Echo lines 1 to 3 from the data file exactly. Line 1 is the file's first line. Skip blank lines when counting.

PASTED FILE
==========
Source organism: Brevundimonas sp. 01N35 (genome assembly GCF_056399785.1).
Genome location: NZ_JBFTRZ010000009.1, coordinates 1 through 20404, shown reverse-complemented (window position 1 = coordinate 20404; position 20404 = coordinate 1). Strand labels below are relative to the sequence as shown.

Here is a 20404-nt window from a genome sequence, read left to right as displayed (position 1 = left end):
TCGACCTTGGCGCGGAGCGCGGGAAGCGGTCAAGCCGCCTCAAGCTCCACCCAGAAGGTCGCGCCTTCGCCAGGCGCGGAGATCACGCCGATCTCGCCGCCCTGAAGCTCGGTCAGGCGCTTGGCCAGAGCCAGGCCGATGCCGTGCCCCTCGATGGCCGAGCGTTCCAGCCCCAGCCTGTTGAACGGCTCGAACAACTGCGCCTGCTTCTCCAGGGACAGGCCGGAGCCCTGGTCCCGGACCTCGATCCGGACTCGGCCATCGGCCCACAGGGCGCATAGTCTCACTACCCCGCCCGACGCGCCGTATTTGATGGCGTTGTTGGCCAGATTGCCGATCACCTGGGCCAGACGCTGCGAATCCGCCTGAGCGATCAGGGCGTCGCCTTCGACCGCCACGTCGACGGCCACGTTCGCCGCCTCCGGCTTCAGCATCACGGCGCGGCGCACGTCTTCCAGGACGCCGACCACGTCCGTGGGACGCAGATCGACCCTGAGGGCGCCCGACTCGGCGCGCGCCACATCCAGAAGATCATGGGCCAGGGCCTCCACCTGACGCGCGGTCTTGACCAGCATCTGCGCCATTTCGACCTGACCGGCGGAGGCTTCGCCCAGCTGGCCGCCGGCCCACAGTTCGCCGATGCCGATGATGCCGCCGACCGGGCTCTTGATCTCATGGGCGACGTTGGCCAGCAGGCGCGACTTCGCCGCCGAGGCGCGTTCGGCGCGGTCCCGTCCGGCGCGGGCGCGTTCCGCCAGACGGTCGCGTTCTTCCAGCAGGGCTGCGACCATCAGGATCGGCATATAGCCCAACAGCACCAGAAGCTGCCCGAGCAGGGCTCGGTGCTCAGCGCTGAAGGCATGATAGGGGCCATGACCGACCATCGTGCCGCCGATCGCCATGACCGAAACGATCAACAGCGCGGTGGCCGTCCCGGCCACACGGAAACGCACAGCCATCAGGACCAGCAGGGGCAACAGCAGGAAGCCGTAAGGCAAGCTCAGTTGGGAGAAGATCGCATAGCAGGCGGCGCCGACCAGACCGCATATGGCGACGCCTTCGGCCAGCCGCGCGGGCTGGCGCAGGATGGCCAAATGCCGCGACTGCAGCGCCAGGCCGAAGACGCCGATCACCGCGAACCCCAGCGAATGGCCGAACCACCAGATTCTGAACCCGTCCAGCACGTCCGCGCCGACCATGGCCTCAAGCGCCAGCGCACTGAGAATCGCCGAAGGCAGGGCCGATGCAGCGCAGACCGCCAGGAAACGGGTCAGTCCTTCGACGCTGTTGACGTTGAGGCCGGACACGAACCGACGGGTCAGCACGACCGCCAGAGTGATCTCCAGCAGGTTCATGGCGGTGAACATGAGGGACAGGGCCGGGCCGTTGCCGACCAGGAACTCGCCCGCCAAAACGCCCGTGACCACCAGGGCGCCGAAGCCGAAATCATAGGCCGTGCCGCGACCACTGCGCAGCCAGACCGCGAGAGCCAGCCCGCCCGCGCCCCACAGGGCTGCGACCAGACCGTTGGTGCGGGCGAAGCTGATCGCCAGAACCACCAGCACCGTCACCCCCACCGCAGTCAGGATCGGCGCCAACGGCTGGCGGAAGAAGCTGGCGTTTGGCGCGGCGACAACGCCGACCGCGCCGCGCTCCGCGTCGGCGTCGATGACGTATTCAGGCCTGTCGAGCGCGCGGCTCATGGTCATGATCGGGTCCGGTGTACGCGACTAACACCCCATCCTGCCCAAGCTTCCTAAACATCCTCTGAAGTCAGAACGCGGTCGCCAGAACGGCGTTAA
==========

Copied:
Source organism: Brevundimonas sp. 01N35 (genome assembly GCF_056399785.1).
Genome location: NZ_JBFTRZ010000009.1, coordinates 1 through 20404, shown reverse-complemented (window position 1 = coordinate 20404; position 20404 = coordinate 1). Strand labels below are relative to the sequence as shown.

Here is a 20404-nt window from a genome sequence, read left to right as displayed (position 1 = left end):